About 1.4 million burglaries occurred in 2017, and more than two in three break-ins were of residential properties, according to FBI data.
Cove, a home security firm, surveyed nearly 1,000 people who have experienced a break-in at least once to learn more about how burglars entered the home and what they wished they had done in hindsight to better protect their property.
Home invasions aren’t always random. Studies show that many break-ins are committed by a person who lives within two miles of the property.
A broken window tended to be the most common point of entry for a burglar. The following chart breaks down how burglars most often gained access to a home.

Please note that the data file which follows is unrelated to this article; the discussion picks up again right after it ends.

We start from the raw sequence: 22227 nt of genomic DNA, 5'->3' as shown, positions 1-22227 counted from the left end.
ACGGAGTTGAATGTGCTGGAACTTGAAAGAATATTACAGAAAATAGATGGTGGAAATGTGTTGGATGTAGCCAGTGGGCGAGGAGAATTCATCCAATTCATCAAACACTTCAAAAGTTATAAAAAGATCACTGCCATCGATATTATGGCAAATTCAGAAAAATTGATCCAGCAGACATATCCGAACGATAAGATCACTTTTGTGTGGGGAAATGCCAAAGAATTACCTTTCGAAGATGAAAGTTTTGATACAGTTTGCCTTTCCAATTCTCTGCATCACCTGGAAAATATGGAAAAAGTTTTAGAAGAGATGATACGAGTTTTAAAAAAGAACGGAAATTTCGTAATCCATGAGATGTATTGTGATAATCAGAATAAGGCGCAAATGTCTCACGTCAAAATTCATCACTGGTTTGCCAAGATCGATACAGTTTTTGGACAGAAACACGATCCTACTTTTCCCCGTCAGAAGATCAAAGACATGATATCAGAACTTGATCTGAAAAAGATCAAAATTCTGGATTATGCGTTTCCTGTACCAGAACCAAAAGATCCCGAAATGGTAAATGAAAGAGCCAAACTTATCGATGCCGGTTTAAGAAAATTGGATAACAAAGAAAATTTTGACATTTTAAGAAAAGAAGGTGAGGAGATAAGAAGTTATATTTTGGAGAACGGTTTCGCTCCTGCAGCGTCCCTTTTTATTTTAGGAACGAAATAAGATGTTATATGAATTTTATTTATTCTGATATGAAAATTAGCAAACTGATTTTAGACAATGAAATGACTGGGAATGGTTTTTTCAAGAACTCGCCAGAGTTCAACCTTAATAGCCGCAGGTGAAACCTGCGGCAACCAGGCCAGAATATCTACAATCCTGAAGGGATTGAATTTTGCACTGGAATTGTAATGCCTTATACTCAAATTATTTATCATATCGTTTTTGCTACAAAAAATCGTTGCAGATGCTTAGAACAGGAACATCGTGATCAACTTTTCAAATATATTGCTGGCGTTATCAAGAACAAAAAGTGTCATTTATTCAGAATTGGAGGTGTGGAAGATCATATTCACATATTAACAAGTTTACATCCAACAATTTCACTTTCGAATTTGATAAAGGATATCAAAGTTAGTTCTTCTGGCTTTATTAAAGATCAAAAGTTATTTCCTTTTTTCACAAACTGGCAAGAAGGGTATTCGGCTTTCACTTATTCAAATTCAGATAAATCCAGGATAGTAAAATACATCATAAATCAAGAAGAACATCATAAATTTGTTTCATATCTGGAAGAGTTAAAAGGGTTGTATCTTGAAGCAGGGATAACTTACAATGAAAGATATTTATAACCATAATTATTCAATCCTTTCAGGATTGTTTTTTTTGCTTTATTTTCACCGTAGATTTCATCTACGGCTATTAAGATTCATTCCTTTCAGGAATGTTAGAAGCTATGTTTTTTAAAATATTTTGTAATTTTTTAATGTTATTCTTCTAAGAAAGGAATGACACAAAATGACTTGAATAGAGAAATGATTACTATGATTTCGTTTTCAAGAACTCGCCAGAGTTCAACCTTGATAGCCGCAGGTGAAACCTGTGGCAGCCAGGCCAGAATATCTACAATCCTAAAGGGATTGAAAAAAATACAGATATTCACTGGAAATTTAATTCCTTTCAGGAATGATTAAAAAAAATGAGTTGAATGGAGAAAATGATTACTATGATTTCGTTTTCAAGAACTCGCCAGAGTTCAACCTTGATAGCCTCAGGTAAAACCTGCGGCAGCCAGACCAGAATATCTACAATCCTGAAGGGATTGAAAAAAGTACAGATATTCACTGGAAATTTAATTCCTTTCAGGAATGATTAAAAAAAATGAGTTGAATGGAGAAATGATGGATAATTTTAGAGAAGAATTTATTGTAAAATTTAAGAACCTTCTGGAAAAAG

The average dollar value of stolen items from a break-in was $1,839.55, according to the study. Respondents say they were able to recover an average of about 22% of the items stolen during their break-ins.
“Research conducted with convicted home invaders shows burglars typically avoid breaking into homes they consider more complicated,” researchers note. “While an active alarm system is likely to deter a break-in, so are big dogs that might be considered aggressive or likely to defend the home.”
Source: “Break-In Hindsight,” Covesmart.com (July 2019)